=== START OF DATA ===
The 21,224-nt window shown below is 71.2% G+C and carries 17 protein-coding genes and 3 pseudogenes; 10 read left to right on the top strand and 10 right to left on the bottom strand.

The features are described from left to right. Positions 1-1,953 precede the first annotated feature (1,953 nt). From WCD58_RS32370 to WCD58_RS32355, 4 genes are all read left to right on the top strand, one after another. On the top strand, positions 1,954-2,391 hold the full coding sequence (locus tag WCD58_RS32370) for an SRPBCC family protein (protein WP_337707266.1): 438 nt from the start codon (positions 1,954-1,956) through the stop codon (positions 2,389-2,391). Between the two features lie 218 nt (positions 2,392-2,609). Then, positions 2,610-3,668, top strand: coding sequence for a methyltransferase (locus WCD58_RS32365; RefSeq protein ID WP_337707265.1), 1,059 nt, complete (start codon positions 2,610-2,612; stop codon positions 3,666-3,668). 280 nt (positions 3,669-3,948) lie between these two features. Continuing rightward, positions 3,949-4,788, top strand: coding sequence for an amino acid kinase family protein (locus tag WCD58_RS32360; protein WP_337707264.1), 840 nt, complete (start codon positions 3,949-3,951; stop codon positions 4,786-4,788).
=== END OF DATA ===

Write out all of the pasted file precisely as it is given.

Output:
The 21,224-nt window shown below is 71.2% G+C and carries 17 protein-coding genes and 3 pseudogenes; 10 read left to right on the top strand and 10 right to left on the bottom strand.

The features are described from left to right. Positions 1-1,953 precede the first annotated feature (1,953 nt). From WCD58_RS32370 to WCD58_RS32355, 4 genes are all read left to right on the top strand, one after another. On the top strand, positions 1,954-2,391 hold the full coding sequence (locus tag WCD58_RS32370) for an SRPBCC family protein (protein WP_337707266.1): 438 nt from the start codon (positions 1,954-1,956) through the stop codon (positions 2,389-2,391). Between the two features lie 218 nt (positions 2,392-2,609). Then, positions 2,610-3,668, top strand: coding sequence for a methyltransferase (locus WCD58_RS32365; RefSeq protein ID WP_337707265.1), 1,059 nt, complete (start codon positions 2,610-2,612; stop codon positions 3,666-3,668). 280 nt (positions 3,669-3,948) lie between these two features. Continuing rightward, positions 3,949-4,788, top strand: coding sequence for an amino acid kinase family protein (locus tag WCD58_RS32360; protein WP_337707264.1), 840 nt, complete (start codon positions 3,949-3,951; stop codon positions 4,786-4,788).